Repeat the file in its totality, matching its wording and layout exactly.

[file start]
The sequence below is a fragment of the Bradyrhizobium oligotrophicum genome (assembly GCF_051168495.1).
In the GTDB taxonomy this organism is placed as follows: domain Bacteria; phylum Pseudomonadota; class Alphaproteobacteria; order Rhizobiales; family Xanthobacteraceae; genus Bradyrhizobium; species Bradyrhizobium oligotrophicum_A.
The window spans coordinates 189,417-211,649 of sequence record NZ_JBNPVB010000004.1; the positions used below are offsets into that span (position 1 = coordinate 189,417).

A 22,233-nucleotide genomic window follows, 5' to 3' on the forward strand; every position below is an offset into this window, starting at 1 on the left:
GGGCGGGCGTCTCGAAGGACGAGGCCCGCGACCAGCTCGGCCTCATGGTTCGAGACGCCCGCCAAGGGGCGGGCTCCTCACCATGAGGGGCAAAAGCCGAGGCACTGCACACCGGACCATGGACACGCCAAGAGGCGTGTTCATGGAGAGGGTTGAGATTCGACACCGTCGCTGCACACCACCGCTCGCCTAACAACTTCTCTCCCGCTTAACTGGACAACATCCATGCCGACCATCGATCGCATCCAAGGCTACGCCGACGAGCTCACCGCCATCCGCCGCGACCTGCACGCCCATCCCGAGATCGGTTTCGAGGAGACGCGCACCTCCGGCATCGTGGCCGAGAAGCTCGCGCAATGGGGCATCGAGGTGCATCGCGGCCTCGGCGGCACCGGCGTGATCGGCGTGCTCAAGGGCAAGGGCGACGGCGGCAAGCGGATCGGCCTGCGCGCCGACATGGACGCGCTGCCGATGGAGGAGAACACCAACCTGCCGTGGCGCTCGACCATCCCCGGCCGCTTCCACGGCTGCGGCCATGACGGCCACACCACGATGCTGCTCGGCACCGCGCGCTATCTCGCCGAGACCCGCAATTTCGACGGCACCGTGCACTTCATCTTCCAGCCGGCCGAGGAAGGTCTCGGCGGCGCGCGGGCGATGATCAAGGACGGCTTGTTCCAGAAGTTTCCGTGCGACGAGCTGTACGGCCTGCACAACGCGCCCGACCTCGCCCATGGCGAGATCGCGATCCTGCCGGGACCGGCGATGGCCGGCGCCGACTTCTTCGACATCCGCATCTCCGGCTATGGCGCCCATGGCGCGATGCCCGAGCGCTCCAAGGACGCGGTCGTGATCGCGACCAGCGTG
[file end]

The sequence below is a fragment of the Bradyrhizobium oligotrophicum genome (assembly GCF_051168495.1).
In the GTDB taxonomy this organism is placed as follows: domain Bacteria; phylum Pseudomonadota; class Alphaproteobacteria; order Rhizobiales; family Xanthobacteraceae; genus Bradyrhizobium; species Bradyrhizobium oligotrophicum_A.
The window spans coordinates 189,417-211,649 of sequence record NZ_JBNPVB010000004.1; the positions used below are offsets into that span (position 1 = coordinate 189,417).

A 22,233-nucleotide genomic window follows, 5' to 3' on the forward strand; every position below is an offset into this window, starting at 1 on the left:
GGGCGGGCGTCTCGAAGGACGAGGCCCGCGACCAGCTCGGCCTCATGGTTCGAGACGCCCGCCAAGGGGCGGGCTCCTCACCATGAGGGGCAAAAGCCGAGGCACTGCACACCGGACCATGGACACGCCAAGAGGCGTGTTCATGGAGAGGGTTGAGATTCGACACCGTCGCTGCACACCACCGCTCGCCTAACAACTTCTCTCCCGCTTAACTGGACAACATCCATGCCGACCATCGATCGCATCCAAGGCTACGCCGACGAGCTCACCGCCATCCGCCGCGACCTGCACGCCCATCCCGAGATCGGTTTCGAGGAGACGCGCACCTCCGGCATCGTGGCCGAGAAGCTCGCGCAATGGGGCATCGAGGTGCATCGCGGCCTCGGCGGCACCGGCGTGATCGGCGTGCTCAAGGGCAAGGGCGACGGCGGCAAGCGGATCGGCCTGCGCGCCGACATGGACGCGCTGCCGATGGAGGAGAACACCAACCTGCCGTGGCGCTCGACCATCCCCGGCCGCTTCCACGGCTGCGGCCATGACGGCCACACCACGATGCTGCTCGGCACCGCGCGCTATCTCGCCGAGACCCGCAATTTCGACGGCACCGTGCACTTCATCTTCCAGCCGGCCGAGGAAGGTCTCGGCGGCGCGCGGGCGATGATCAAGGACGGCTTGTTCCAGAAGTTTCCGTGCGACGAGCTGTACGGCCTGCACAACGCGCCCGACCTCGCCCATGGCGAGATCGCGATCCTGCCGGGACCGGCGATGGCCGGCGCCGACTTCTTCGACATCCGCATCTCCGGCTATGGCGCCCATGGCGCGATGCCCGAGCGCTCCAAGGACGCGGTCGTGATCGCGACCAGCGTG